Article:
Hello all! I hope this week’s supermoon hasn’t throw your babies off at all. Oh, who am I kidding?! I know it has, LOL!!! Here’s to you and making it through to the Thanksgiving holidays up ahead! Halleluia, right?!
Okay, so let’s talk math, shall we?!
I just wanted to share a couple of math activities from my Simply Social Studies Thanksgiving Mini Unit (K/1) that you might be able to use in your classroom this week or next. I always try to include ELA & Math extension activities in my social studies lesson plans. I love cross curricular teaching and our kids tend to build a more authentic and meaningful connection to key concepts and ideas when learning on a cross curricular level.
First up, a little Mayflower Math.
For this activity, you’ll need the printable, a bingo dotter, and a die.
Prompt students to roll the die and identify the amount.
Then prompt students to add a matching number of pips in the tens frame with a bingo dotter (or marker/crayon/sticker if you don’t have the bingo dotters available).
The objective of this activity is to make 10 altogether. SO, your kids will identify the number in the tens frame and then determine how many more are needed to make 10 altogether.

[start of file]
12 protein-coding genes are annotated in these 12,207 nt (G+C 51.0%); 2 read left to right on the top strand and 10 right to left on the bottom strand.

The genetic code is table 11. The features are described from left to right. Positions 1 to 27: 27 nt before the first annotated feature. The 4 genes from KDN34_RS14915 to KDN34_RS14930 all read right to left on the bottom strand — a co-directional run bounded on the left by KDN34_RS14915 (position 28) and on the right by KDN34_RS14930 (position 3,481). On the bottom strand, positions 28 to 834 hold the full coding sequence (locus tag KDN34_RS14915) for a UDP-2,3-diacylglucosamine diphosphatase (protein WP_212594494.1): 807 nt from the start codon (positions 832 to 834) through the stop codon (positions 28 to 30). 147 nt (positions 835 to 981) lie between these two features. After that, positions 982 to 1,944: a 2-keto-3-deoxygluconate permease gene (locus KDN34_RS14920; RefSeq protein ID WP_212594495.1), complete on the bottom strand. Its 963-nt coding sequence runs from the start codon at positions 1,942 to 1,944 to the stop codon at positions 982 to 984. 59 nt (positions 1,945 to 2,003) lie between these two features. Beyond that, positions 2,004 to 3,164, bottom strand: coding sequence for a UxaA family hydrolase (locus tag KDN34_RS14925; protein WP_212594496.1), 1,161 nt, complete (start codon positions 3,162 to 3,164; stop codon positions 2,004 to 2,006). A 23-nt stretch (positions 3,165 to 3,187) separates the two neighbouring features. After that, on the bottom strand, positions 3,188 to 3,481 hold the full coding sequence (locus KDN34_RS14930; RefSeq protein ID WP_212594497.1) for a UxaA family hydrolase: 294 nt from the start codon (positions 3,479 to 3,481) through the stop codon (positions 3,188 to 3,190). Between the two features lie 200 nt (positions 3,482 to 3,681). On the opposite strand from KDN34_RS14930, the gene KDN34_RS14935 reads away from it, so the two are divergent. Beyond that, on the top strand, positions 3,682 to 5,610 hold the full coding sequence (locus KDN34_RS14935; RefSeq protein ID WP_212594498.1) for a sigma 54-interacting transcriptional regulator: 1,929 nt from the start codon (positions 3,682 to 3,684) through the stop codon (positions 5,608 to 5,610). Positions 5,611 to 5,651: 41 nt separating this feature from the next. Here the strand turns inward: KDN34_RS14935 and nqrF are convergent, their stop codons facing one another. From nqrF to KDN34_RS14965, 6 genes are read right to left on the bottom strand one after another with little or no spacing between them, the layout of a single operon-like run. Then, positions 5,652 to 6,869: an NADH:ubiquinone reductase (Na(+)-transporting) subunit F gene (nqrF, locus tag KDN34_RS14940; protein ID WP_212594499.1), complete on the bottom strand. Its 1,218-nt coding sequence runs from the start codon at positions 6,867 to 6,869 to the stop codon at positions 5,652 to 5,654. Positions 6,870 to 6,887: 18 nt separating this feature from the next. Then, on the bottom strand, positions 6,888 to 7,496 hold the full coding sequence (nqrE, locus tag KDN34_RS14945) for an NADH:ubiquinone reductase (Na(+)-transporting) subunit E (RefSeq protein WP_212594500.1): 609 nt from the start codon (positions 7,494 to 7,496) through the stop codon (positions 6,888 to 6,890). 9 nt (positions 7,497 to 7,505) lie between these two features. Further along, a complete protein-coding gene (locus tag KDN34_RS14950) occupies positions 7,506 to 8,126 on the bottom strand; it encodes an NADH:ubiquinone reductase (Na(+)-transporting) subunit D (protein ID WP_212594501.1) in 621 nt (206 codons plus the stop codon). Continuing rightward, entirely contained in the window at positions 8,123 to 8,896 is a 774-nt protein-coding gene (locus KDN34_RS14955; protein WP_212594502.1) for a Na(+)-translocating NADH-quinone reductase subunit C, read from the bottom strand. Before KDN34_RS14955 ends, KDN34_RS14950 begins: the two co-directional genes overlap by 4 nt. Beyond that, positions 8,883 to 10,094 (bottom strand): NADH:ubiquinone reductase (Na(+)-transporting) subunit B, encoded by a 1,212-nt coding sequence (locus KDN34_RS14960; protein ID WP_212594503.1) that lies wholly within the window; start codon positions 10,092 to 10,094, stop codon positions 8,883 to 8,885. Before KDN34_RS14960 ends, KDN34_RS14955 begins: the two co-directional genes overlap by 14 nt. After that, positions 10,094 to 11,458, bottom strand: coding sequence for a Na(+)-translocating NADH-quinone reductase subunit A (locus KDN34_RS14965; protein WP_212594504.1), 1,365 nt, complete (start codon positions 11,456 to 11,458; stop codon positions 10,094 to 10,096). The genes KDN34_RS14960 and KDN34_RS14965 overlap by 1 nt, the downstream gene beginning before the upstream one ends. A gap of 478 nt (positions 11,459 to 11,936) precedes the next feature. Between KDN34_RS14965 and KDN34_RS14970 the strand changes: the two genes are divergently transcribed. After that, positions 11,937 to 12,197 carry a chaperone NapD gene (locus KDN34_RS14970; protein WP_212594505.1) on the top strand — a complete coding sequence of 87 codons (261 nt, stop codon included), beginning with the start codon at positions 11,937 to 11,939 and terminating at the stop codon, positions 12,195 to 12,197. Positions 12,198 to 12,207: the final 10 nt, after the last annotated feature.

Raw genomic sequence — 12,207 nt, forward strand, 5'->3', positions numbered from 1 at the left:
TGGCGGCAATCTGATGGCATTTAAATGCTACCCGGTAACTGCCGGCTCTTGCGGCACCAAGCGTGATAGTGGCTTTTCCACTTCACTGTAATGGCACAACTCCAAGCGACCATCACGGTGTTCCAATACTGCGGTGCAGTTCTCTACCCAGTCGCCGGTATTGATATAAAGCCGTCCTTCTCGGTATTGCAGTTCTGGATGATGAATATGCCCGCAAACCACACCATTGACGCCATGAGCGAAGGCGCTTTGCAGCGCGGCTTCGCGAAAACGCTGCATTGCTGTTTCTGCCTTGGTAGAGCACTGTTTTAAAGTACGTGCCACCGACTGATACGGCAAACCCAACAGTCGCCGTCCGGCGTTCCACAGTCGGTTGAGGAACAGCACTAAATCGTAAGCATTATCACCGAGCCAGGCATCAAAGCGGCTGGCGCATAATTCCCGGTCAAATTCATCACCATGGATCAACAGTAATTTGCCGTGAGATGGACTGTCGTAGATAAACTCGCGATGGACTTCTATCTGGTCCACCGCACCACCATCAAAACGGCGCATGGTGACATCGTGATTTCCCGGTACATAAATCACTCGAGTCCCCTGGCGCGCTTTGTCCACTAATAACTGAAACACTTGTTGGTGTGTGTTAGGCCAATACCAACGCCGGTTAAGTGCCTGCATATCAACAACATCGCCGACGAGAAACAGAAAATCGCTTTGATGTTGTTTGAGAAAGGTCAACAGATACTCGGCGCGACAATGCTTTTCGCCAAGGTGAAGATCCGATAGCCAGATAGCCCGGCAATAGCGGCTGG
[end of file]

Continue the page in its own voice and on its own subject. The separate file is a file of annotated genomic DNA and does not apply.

Prompt them to use the pilgrim cut-outs to show how many more are needed to make 10.
In this example, I rolled a 3, dotted three, and then identified that 7 more are needed to make 10 altogether, so I glued 7 pilgrims in the Mayflower to represent that addend. Then have students write the matching equation in the space provided on the sail.
This would be great for a small group activity to provide extra support,but it would also be perfect for an independent task!
Next up, Pilgrim Place Value.
You’ll need the printable included and a set of number cards. I happen to have the yellow ones pictured, but they aren’t included in the download. You can use ANY number cards you have available or create your own quickly using index cards and a marker 🙂
The objective of this activity is for students to draw two numbers from the number card pile and make the biggest number possible then use the base 10 blocks to represent the value.
First, draw two numbers from the stack and write the biggest number possible in the space provided (you could also have kids make the smallest number if you choose).
After identifying and writing the greatest/smallest number, prompt students to use the base 10 blocks to represent the total value and glue them in the matching columns.
If you want to add these activities into your plans this week, just click on the pic below 🙂